How fair is its criticism? Shareholders are long-suffering. The share price touched 62p amid McCormick’s 65p per share bid interest, but within weeks it was back to around 40p, where it remains.

But Premier’s problems go back further than Darby - to a “reckless spending spree” that left it with “a millstone of leverage, both pension and debt, and a brand portfolio for which it overpaid,” says a City source.

Under Darby’s stewardship, Premier has made progress in restructuring its balance sheet, selling off non-core brands, re-negotiating its pensions payments (it now has a combined pensions surplus of £317m, though pension obligations remain £4.5bn), and cutting costs. There are also signs trading is improving, with Premier posting its “strongest annual performance in five years” as sales grew 3.6% for the year ending 31 March 2018, including second-half growth of 5.3%. Trading profit also rose from £117m to £123m - though it remains below the £140m of Darby’s first full year as CEO.

Much of this was driven by own-label and international sales, with core brand performance spotty. Batchelors posted stellar growth of 10.6%, driven by its partnership with Nissin, three years after sales were tumbling by 12%. But its previously high-growth sweet treats division - driven by Mr Kipling - saw a 3.2% branded sales drop. It also suffered an awful Q1 in branded grocery, including Bisto, Loyd Grossman and Ambrosia, which slumped 7.9% before recovering later in the year.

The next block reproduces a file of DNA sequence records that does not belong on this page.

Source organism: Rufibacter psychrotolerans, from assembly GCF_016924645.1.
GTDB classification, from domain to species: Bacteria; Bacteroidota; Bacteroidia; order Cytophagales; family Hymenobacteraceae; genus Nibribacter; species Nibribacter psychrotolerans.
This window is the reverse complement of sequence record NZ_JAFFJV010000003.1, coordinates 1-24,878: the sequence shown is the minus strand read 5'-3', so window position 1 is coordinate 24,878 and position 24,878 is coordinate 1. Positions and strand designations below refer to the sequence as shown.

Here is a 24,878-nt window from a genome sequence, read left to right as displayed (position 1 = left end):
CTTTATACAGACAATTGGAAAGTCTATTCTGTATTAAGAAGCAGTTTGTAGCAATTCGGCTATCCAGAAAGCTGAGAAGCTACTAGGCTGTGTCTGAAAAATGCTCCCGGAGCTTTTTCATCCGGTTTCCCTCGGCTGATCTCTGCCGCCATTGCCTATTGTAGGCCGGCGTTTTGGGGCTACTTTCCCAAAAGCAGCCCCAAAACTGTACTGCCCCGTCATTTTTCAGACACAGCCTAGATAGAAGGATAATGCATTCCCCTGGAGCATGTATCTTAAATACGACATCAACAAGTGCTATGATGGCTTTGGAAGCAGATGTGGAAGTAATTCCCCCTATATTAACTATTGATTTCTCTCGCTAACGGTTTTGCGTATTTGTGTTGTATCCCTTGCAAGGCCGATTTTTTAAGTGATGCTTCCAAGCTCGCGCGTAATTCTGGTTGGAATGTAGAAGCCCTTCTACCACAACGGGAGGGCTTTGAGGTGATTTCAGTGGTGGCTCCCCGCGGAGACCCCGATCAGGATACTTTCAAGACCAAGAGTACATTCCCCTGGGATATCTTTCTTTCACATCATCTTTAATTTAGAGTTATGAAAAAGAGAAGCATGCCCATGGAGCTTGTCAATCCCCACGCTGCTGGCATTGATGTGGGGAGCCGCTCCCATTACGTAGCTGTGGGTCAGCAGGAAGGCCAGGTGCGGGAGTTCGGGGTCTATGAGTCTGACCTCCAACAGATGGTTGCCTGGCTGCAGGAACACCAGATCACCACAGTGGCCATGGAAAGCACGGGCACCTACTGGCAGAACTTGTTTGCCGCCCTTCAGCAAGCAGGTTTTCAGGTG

“Credit to management, they have reinvigorated a number of these products,” says Investec’s Nicola Mallard. “But with a portfolio of eight key brands, it is like spinning plates. You go and do something good on Batchelors and then Mr Kipling comes off the boil, so you have to dash back and spin that plate. It’s not an easy task.”

It hasn’t helped that Darby’s target of 2%-4% sales growth after the McCormick affair was scrapped a year later after a weak 2016/17 that saw underlying sales slip 1.4%.

How much support has Oasis garnered? Premier has wheeled out a host of industry names and bodies to back Darby’s re-election in recent weeks. Institutional Shareholder Services (ISS) Glass Lewis and Pensions & Investments Research Consultants (PIRC) have all backed Darby, adding to support from former Tesco and Waitrose bosses Lord MacLaurin and Lord Price.

Crucially, the trustees of Premier Foods’ £4bn-plus pension funds have also publicly backed the under-fire CEO.